A Picture’s Worth 1,000 Words

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Of Jack Kerouac’s notable writing tips, the one my father made sure I learned was: “Don’t think of words when you stop but to see picture better.”

My dad would tell me, “Get an image in your mind of what you want to describe. See it clearly in your mind’s eye, and then write down what you see.”

While this has obvious uses in storytelling and poetry, it also applies to nonfiction expert’s books. The right image can be worth 1,000 words when you are teaching too!

Many of my clients come from a medical, tech, or another type of academic background. Their expertise includes high-level theories and scientific material, yet their books are written for the mass market. Thus, they need to find a way to make highly technical material both accessible and interesting to the average reader.

Without the benefit of a visual image that the reader can relate to, this can be a nearly impossible task.

However, if you select an image of something familiar, the reader will see it in their mind’s eye. You can use that as the jump-off point to give them the additional details that they need in order to understand your content.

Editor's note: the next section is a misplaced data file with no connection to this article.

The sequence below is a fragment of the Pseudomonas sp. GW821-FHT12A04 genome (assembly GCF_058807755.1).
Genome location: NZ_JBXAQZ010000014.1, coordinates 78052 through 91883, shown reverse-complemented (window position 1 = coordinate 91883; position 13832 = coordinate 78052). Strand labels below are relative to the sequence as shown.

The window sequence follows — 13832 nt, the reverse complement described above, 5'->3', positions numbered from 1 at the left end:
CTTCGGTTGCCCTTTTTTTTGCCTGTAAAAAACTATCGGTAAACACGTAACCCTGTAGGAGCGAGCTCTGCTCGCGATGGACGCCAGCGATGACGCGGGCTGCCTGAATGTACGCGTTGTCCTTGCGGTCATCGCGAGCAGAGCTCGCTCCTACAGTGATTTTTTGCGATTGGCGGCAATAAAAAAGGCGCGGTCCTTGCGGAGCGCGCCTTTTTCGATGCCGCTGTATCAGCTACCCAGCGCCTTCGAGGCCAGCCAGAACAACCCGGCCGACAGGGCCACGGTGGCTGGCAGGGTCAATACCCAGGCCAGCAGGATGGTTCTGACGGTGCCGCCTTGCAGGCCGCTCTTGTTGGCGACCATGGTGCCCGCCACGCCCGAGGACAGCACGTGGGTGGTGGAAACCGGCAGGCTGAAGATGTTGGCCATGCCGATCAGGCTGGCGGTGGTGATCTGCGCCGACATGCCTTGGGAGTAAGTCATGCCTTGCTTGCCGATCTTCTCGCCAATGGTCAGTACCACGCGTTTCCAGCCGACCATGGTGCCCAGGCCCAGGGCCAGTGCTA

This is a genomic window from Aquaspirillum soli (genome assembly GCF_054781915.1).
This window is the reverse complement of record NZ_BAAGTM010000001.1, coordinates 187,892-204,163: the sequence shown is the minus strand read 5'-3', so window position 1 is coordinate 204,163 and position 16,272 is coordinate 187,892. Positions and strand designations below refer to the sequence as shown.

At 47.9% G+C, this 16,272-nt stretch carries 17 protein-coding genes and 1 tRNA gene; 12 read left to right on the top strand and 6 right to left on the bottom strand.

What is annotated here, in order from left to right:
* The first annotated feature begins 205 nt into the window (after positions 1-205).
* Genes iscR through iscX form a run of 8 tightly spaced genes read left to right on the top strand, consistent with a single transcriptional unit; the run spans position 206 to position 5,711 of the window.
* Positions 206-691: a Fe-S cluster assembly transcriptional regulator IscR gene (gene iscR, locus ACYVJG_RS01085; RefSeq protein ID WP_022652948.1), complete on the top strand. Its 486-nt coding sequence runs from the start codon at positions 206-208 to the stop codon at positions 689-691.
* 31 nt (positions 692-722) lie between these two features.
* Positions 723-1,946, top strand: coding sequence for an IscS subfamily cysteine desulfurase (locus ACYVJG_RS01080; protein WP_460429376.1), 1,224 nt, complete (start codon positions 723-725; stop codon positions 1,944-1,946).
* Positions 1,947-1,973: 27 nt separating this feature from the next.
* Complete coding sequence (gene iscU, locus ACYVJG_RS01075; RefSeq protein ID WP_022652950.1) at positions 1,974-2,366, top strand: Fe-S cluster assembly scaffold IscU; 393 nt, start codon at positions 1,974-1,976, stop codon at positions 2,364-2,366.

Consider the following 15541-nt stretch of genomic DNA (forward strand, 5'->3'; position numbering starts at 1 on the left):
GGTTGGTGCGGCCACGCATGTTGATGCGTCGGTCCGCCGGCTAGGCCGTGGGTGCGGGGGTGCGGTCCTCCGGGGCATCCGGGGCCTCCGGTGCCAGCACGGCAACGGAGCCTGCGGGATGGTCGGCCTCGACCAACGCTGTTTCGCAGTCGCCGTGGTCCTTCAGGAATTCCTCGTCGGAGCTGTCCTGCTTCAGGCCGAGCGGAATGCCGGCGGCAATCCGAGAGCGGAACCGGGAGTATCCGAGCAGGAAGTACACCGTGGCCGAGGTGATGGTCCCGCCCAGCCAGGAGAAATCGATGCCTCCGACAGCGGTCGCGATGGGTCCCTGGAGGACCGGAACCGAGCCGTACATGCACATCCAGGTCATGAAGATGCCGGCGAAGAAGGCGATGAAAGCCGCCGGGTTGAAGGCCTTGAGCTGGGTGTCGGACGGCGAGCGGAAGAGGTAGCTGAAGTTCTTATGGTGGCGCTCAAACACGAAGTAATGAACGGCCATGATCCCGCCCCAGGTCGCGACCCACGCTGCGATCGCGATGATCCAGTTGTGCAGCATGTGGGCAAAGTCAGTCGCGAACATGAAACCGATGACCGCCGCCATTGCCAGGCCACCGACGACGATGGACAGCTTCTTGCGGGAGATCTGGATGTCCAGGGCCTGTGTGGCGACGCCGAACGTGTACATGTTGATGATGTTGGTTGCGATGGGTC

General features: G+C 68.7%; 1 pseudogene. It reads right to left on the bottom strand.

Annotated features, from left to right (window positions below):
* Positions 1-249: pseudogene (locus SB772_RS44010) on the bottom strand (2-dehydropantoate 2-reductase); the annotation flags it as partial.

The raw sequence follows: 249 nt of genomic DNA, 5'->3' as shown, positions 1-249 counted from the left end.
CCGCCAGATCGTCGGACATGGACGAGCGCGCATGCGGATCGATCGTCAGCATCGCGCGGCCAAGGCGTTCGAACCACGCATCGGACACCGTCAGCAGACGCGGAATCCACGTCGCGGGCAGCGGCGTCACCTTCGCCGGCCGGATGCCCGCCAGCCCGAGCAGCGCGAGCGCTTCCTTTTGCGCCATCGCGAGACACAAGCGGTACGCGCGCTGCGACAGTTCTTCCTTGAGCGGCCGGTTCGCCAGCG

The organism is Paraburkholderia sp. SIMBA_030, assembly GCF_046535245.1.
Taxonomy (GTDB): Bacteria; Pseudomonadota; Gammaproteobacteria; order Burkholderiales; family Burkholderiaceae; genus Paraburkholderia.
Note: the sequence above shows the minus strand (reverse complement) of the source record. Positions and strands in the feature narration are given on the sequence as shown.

Do this, and your reader will learn what you want them to, and you can save 1,000 words of writing…And keep your reader’s attention!

Take, for example, my client, Dr. William Li, author of New York Times bestseller, Eat to Beat Disease. Dr. Li’s book reveals the science behind how eating certain foods can help our body heal itself.

To help his reader to understand the science behind his book, Dr. Li uses analogies throughout that evoke imagery of things the reader has seen firsthand. He compares the angiogenesis system removing excess blood vessels to a gardener pruning trees. He uses an image of a starfish regrowing a limb to set up how stem cells help our body to regenerate.

This doesn’t only apply to medical and technical writing.

Any time you’re describing the abstract, you can use a metaphor, a simile, or some sort of analogy to make it concrete. You can help the reader quickly orient themselves to what you’re saying.

The Bottom Line:

When teaching highly technical or scientific material in your book, use analogies, metaphors, and similes of relatable things to save 1,000 words of writing and keep your reader engaged.

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